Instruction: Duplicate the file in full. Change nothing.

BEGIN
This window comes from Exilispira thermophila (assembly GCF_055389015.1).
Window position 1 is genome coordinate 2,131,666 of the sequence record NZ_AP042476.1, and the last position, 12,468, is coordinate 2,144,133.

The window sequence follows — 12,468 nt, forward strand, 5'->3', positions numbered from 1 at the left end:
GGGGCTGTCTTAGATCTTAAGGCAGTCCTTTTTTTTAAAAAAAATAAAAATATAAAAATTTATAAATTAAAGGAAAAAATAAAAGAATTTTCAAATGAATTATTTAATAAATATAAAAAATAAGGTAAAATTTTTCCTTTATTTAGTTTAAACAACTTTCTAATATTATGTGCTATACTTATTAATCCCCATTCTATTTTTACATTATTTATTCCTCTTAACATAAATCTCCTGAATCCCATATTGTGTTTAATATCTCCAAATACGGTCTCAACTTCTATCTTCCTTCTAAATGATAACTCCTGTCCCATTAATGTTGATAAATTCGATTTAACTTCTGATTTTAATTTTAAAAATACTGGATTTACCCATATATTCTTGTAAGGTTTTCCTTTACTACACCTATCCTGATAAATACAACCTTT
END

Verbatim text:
This window comes from Exilispira thermophila (assembly GCF_055389015.1).
Window position 1 is genome coordinate 2,131,666 of the sequence record NZ_AP042476.1, and the last position, 12,468, is coordinate 2,144,133.

The window sequence follows — 12,468 nt, forward strand, 5'->3', positions numbered from 1 at the left end:
GGGGCTGTCTTAGATCTTAAGGCAGTCCTTTTTTTTAAAAAAAATAAAAATATAAAAATTTATAAATTAAAGGAAAAAATAAAAGAATTTTCAAATGAATTATTTAATAAATATAAAAAATAAGGTAAAATTTTTCCTTTATTTAGTTTAAACAACTTTCTAATATTATGTGCTATACTTATTAATCCCCATTCTATTTTTACATTATTTATTCCTCTTAACATAAATCTCCTGAATCCCATATTGTGTTTAATATCTCCAAATACGGTCTCAACTTCTATCTTCCTTCTAAATGATAACTCCTGTCCCATTAATGTTGATAAATTCGATTTAACTTCTGATTTTAATTTTAAAAATACTGGATTTACCCATATATTCTTGTAAGGTTTTCCTTTACTACACCTATCCTGATAAATACAACCTTT